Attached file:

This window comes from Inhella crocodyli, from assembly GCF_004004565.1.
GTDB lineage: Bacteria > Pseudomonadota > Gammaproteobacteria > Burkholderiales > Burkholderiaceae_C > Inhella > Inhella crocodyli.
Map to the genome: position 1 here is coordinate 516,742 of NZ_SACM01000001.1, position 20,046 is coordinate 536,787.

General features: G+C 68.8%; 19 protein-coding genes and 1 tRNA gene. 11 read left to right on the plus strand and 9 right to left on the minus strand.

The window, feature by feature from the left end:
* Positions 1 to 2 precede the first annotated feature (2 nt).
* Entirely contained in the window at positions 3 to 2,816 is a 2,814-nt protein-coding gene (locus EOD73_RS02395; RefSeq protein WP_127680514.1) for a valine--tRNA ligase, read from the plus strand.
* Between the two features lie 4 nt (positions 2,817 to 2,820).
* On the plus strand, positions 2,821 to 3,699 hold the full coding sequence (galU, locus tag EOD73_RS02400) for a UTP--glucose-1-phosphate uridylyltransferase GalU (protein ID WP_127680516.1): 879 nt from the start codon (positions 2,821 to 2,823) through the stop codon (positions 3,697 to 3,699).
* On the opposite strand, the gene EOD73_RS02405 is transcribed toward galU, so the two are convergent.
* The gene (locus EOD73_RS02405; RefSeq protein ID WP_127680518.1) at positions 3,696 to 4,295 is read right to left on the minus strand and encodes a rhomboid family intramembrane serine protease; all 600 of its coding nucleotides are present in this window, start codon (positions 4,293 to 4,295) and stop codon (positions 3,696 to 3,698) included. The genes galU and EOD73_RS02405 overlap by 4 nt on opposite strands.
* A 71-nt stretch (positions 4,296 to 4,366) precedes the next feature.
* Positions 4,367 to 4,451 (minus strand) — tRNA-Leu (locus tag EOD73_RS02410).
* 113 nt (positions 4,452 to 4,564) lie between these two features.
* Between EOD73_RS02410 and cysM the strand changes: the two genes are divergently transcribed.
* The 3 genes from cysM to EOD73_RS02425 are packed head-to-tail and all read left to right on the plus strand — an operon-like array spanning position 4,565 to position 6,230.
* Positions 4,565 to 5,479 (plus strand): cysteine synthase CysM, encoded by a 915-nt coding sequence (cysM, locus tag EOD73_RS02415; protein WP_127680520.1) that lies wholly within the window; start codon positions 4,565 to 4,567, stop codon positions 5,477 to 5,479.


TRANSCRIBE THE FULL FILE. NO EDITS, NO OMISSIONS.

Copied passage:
This window comes from Inhella crocodyli, from assembly GCF_004004565.1.
GTDB lineage: Bacteria > Pseudomonadota > Gammaproteobacteria > Burkholderiales > Burkholderiaceae_C > Inhella > Inhella crocodyli.
Map to the genome: position 1 here is coordinate 516,742 of NZ_SACM01000001.1, position 20,046 is coordinate 536,787.

General features: G+C 68.8%; 19 protein-coding genes and 1 tRNA gene. 11 read left to right on the plus strand and 9 right to left on the minus strand.

The window, feature by feature from the left end:
* Positions 1 to 2 precede the first annotated feature (2 nt).
* Entirely contained in the window at positions 3 to 2,816 is a 2,814-nt protein-coding gene (locus EOD73_RS02395; RefSeq protein WP_127680514.1) for a valine--tRNA ligase, read from the plus strand.
* Between the two features lie 4 nt (positions 2,817 to 2,820).
* On the plus strand, positions 2,821 to 3,699 hold the full coding sequence (galU, locus tag EOD73_RS02400) for a UTP--glucose-1-phosphate uridylyltransferase GalU (protein ID WP_127680516.1): 879 nt from the start codon (positions 2,821 to 2,823) through the stop codon (positions 3,697 to 3,699).
* On the opposite strand, the gene EOD73_RS02405 is transcribed toward galU, so the two are convergent.
* The gene (locus EOD73_RS02405; RefSeq protein ID WP_127680518.1) at positions 3,696 to 4,295 is read right to left on the minus strand and encodes a rhomboid family intramembrane serine protease; all 600 of its coding nucleotides are present in this window, start codon (positions 4,293 to 4,295) and stop codon (positions 3,696 to 3,698) included. The genes galU and EOD73_RS02405 overlap by 4 nt on opposite strands.
* A 71-nt stretch (positions 4,296 to 4,366) precedes the next feature.
* Positions 4,367 to 4,451 (minus strand) — tRNA-Leu (locus tag EOD73_RS02410).
* 113 nt (positions 4,452 to 4,564) lie between these two features.
* Between EOD73_RS02410 and cysM the strand changes: the two genes are divergently transcribed.
* The 3 genes from cysM to EOD73_RS02425 are packed head-to-tail and all read left to right on the plus strand — an operon-like array spanning position 4,565 to position 6,230.
* Positions 4,565 to 5,479 (plus strand): cysteine synthase CysM, encoded by a 915-nt coding sequence (cysM, locus tag EOD73_RS02415; protein WP_127680520.1) that lies wholly within the window; start codon positions 4,565 to 4,567, stop codon positions 5,477 to 5,479.